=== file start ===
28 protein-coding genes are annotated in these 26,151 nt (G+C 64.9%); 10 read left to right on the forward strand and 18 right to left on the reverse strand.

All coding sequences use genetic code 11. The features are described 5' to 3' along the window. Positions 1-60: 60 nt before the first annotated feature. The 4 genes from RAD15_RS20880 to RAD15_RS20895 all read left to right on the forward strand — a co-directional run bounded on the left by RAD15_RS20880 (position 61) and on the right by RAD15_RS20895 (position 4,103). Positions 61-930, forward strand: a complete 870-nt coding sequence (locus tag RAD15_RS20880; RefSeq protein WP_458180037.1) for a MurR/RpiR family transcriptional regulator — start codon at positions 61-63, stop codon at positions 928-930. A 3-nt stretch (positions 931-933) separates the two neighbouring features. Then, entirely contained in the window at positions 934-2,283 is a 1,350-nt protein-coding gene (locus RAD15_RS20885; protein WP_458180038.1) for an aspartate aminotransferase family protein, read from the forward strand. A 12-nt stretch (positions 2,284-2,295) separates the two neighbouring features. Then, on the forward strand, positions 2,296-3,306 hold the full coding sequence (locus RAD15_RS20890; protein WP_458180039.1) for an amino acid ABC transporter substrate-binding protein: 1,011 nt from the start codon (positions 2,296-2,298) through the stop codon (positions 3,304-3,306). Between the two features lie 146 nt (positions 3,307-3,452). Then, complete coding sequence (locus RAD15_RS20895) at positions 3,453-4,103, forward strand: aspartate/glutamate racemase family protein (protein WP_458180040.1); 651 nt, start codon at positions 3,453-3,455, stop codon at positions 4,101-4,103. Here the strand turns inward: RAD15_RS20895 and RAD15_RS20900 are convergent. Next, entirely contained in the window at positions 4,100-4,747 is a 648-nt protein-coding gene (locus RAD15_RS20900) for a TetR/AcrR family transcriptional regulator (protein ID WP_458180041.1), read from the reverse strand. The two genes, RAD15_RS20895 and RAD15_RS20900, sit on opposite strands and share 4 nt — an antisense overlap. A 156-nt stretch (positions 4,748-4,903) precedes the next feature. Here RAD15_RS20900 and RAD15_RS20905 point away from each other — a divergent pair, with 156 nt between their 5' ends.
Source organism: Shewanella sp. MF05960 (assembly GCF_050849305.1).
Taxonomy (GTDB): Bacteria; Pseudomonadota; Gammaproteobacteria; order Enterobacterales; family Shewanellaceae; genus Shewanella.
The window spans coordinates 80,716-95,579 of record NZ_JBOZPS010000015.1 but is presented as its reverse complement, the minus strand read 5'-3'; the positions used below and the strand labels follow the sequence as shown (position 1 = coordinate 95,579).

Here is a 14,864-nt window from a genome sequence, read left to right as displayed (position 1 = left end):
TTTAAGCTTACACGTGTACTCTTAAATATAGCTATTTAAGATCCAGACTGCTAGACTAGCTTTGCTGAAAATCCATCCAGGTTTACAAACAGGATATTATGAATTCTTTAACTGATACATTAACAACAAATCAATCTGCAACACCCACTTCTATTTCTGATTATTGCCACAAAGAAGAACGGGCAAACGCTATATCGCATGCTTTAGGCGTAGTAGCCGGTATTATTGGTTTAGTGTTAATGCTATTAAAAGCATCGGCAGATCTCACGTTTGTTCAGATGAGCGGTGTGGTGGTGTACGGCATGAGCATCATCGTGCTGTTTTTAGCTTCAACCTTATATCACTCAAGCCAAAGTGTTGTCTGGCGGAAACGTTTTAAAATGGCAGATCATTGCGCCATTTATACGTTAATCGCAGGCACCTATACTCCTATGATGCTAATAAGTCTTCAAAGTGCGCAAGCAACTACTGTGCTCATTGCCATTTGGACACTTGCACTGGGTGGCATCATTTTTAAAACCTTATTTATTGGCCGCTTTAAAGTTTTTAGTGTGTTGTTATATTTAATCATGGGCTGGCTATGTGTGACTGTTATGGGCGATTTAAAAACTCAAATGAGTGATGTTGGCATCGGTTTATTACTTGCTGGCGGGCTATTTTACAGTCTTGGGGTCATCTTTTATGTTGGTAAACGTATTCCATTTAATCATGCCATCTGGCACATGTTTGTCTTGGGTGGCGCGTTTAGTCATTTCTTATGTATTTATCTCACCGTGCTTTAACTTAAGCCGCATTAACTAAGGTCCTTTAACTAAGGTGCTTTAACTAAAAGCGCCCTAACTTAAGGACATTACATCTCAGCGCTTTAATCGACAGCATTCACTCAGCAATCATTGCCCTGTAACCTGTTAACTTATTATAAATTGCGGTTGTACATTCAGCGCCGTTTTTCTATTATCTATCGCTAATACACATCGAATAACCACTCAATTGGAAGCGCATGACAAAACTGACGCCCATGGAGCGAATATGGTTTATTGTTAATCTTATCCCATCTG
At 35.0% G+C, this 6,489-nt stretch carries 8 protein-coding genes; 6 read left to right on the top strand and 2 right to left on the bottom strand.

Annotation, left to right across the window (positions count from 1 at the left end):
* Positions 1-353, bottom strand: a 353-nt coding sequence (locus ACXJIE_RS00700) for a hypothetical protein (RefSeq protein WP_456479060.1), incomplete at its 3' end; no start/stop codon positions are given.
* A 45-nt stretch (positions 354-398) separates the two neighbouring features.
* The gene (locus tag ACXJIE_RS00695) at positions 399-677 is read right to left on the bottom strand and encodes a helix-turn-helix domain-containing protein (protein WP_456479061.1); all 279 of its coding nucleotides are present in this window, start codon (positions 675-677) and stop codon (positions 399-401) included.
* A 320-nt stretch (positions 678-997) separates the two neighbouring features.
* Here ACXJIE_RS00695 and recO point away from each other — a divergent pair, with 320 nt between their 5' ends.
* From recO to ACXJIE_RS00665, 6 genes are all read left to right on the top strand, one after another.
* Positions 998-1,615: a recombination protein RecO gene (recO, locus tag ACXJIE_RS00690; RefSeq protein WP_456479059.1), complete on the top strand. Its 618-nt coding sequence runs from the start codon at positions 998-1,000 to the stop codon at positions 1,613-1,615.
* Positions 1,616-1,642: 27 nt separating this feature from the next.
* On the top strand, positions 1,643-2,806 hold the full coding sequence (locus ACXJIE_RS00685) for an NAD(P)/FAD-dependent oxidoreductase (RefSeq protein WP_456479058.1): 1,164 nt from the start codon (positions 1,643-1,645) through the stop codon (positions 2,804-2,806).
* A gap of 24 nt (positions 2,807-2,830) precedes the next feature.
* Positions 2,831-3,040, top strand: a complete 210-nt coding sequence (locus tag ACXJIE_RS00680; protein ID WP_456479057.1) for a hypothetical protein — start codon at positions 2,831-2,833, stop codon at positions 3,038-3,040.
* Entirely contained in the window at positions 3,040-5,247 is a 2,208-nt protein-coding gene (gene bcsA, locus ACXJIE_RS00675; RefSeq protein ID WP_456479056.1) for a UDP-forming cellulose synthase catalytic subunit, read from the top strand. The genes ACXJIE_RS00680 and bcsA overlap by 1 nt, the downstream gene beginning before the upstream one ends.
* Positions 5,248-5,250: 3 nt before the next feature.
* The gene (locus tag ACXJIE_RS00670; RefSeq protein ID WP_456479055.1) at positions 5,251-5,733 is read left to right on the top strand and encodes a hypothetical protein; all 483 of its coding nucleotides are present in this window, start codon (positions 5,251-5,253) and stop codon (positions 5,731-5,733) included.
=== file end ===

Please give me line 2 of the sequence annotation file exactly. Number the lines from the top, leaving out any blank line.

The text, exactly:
All coding sequences use genetic code 11. The features are described 5' to 3' along the window. Positions 1-60: 60 nt before the first annotated feature. The 4 genes from RAD15_RS20880 to RAD15_RS20895 all read left to right on the forward strand — a co-directional run bounded on the left by RAD15_RS20880 (position 61) and on the right by RAD15_RS20895 (position 4,103). Positions 61-930, forward strand: a complete 870-nt coding sequence (locus tag RAD15_RS20880; RefSeq protein WP_458180037.1) for a MurR/RpiR family transcriptional regulator — start codon at positions 61-63, stop codon at positions 928-930. A 3-nt stretch (positions 931-933) separates the two neighbouring features. Then, entirely contained in the window at positions 934-2,283 is a 1,350-nt protein-coding gene (locus RAD15_RS20885; protein WP_458180038.1) for an aspartate aminotransferase family protein, read from the forward strand. A 12-nt stretch (positions 2,284-2,295) separates the two neighbouring features. Then, on the forward strand, positions 2,296-3,306 hold the full coding sequence (locus RAD15_RS20890; protein WP_458180039.1) for an amino acid ABC transporter substrate-binding protein: 1,011 nt from the start codon (positions 2,296-2,298) through the stop codon (positions 3,304-3,306). Between the two features lie 146 nt (positions 3,307-3,452). Then, complete coding sequence (locus RAD15_RS20895) at positions 3,453-4,103, forward strand: aspartate/glutamate racemase family protein (protein WP_458180040.1); 651 nt, start codon at positions 3,453-3,455, stop codon at positions 4,101-4,103. Here the strand turns inward: RAD15_RS20895 and RAD15_RS20900 are convergent. Next, entirely contained in the window at positions 4,100-4,747 is a 648-nt protein-coding gene (locus RAD15_RS20900) for a TetR/AcrR family transcriptional regulator (protein ID WP_458180041.1), read from the reverse strand. The two genes, RAD15_RS20895 and RAD15_RS20900, sit on opposite strands and share 4 nt — an antisense overlap. A 156-nt stretch (positions 4,748-4,903) precedes the next feature. Here RAD15_RS20900 and RAD15_RS20905 point away from each other — a divergent pair, with 156 nt between their 5' ends.